1950-1959: The beginning of modern skin protection

Unlike the '40s, tanning in the 1950s was all about real sunshine and the beginnings of sun protection as you see it today. Tanned skin was still a symbol of physical health and a well-traveled person, with the public now free to enjoy more luxurious habits such as occasionally hitting the beach. One of the first brands to pick up on the renewed market for affordable sun care was Coppertone. 

Originally developed in 1944, Coppertone became particularly iconic in the '50s and early '60s thanks to the "Coppertone Girl" advertisements found in many big cities. A brand that mostly produced sunscreens, Coppertone was known for its suntan lotion intended to deepen the look of your tan without spending too long in the sun. This brand and others, such as Ambre Solaire and Piz Buin, capitalized on the public's desire to tan and the impacts of sun exposure that were becoming more of a concern.

Alongside the public's renewed love for the sun was the introduction of a fashion item that would change the landscape of women's beach attire for the next 70 years: the modern bikini. Sported by beauty icons like Brigitte Bardot, Sophia Loren, and of course, Marilyn Monroe, the bikini became the perfect outfit to accompany your new, all-over tan — fake or real. The '50s were also responsible for the birth of the swimsuit-oriented magazine Sports Illustrated in 1954, bringing the tanned skin look even more into the public eye.

1960-1969: Back to the beach

From surfing to sunshine and swimsuit editions, sun care and tanning in the '60s revolved around beach etiquette and what was popular on the big screen. Beach-themed films, TV, and music like the Beach Boys contributed to the popularity of natural sun tanning once again, with surfing also experiencing an upswing in attention during this decade.

Many people wanted the tanned, beachy summer look associated with this subculture without having to physically hit the waves. Products such as Coppertone, Solarcaine, and Sea & Ski lotion were especially popular as ways to emphasize and create a tan or soothe already-burnt skin.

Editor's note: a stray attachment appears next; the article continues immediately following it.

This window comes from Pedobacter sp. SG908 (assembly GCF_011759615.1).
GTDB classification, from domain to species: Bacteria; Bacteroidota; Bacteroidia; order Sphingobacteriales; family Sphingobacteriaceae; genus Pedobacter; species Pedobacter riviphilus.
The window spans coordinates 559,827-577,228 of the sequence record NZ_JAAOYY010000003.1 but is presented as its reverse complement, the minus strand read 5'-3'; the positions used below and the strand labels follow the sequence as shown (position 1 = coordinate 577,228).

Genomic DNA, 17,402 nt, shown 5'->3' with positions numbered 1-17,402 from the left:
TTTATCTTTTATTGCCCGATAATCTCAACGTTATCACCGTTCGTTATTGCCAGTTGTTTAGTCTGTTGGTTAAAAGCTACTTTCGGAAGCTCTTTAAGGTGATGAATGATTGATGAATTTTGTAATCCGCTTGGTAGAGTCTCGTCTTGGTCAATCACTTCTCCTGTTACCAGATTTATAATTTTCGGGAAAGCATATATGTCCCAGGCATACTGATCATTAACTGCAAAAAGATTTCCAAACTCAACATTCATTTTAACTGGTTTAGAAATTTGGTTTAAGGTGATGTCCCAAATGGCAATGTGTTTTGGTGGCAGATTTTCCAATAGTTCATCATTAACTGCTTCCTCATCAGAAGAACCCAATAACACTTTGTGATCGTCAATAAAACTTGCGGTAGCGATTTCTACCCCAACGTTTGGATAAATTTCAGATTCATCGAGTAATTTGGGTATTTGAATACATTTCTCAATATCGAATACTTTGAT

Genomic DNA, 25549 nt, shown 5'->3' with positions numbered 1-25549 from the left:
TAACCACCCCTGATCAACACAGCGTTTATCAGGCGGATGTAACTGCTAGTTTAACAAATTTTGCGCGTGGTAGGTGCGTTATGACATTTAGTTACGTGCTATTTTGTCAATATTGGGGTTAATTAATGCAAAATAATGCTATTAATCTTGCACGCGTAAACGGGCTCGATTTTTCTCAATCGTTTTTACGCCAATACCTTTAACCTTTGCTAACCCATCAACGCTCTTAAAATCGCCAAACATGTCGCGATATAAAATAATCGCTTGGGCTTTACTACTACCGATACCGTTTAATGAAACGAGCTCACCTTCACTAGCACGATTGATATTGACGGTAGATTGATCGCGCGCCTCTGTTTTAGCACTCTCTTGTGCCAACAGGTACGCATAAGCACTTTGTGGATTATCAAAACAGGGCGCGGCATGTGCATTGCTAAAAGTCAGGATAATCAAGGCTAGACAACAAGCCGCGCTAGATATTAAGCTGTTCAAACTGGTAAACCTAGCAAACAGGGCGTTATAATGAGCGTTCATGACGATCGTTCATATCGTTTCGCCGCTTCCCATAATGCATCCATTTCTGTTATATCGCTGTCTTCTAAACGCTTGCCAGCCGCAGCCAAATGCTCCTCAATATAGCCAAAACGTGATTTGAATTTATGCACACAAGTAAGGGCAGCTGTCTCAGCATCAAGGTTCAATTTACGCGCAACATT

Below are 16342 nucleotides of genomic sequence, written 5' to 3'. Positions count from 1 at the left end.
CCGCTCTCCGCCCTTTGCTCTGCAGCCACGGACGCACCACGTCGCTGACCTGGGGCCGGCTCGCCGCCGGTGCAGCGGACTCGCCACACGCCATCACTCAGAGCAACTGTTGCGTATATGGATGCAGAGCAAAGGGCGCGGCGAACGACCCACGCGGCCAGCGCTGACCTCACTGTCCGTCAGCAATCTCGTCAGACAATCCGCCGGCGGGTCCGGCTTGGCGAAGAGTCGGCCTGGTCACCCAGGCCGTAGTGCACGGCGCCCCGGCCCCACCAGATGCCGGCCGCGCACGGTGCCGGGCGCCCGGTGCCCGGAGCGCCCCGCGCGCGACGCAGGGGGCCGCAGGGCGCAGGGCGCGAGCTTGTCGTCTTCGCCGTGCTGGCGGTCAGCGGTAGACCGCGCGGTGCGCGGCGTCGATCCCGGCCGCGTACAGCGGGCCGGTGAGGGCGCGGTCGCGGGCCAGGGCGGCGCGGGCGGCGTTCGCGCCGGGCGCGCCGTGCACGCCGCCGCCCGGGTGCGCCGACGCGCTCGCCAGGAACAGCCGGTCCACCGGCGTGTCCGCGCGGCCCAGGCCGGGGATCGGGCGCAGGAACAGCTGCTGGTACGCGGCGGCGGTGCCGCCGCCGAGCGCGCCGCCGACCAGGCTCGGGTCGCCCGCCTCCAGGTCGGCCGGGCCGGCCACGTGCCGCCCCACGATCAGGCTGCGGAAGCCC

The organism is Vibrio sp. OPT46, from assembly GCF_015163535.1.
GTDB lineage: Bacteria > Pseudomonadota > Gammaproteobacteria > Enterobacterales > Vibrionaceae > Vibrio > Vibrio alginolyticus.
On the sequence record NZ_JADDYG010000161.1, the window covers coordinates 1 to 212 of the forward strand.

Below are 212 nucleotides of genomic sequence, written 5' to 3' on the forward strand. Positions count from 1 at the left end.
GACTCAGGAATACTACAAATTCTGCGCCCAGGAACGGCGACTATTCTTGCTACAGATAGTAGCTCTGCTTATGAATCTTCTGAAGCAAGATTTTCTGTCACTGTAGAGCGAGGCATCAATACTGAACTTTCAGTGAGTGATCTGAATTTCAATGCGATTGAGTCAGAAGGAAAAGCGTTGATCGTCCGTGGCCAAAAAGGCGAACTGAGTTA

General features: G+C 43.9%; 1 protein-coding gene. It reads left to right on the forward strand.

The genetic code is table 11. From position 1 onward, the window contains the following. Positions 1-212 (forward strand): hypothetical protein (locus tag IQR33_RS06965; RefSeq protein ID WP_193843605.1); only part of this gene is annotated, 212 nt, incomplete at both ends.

The pain of sun exposure was still a big issue for beachgoers —  while SPF-certified sunscreen did exist, it usually ranged from 2 to around 8 in the '60s and '70s, making it hard for them to protect themselves from the sun's harmful rays. Many people went in search of a tan without regard for the damage it could cause their skin and turned to unconventional products such as Crisco (yes, the cooking oil) and baby oil to achieve a sun-kissed tan

1970-1979: The rise of indoor tanning and self-tanners

Like the '40s, tanning in the 1970s was all about getting that sun-kissed look with the help of artificial methods. Sun lamps became a popular method of getting an even tan without splurging on a beach vacation or risking excessive sun damage outside. While professional tanning studios of the modern day were still a little while off, indoor tanning technology was developing at a rapid rate. Invented by German scientist Friedrich Wolff in 1970, the first indoor tanning machines were making their way into America. These were believed (and promoted) to be safer than actual tanning, though, as we know today, this wasn't actually the case.

The popularity of the kinds of self-tanners you see today was also on the rise during the '70s. Tan enhancers from brands like Coppertone were a popular accessory to sunbathing still and were often marketed as a fashionable cosmetic product, along with burn lotions and oils intended to help relieve the pain of sunburns. While artificial tanning was popular, people still liked to spend time in the actual sun and hit the beach.

This was the era where sunscreen technology began to be developed further — Piz Buin introduced creams with ultraviolet A and B filters, and the SPFs that were widely available extended to SPF 15. The awareness of how the sun and UV rays could be harmful to the skin was growing, as links between melanoma and artificial tanning had been researched, but not in its entirety. 

1980-1989: Colorful sun care and professional tanning salons

The arrival of the 1980s signaled the beginning of turbulent change for the sun care and tanning industries. Unlike the previous decades, sunscreen in the '80s was all about fun colors and eclectic methods of applying sunscreen. Aware of the demand for sunscreens that could withstand water and a long day at the beach, waterproof sunscreens and lotions hit the market at the tail-end of the '70s and into the '80s, though the actual effectiveness of these creams was debatable. 

Popular with surfers and tan enthusiasts alike, zinc oxide creams in various colors became one of the period's most defining sun care products. Brands such as Zinka promised to protect their wearer from UV rays all day long. Sold along with the traditional creamy white, Zinka was available in eye-catching lavenders, baby blues, and yellows.

The '80s also marked the explosion of artificial tanning culture. No longer content to sit in front of a sun lamp at home, professional tanning booths and salons became an entire industry of their own and could be found around the country. With the first commercial tanning beds arriving in the U.S. in 1978, the '80s only served to make this form of tanning even more popular and a trend that would continue over the next two decades. 

1990-1999: Sunscreen in all its forms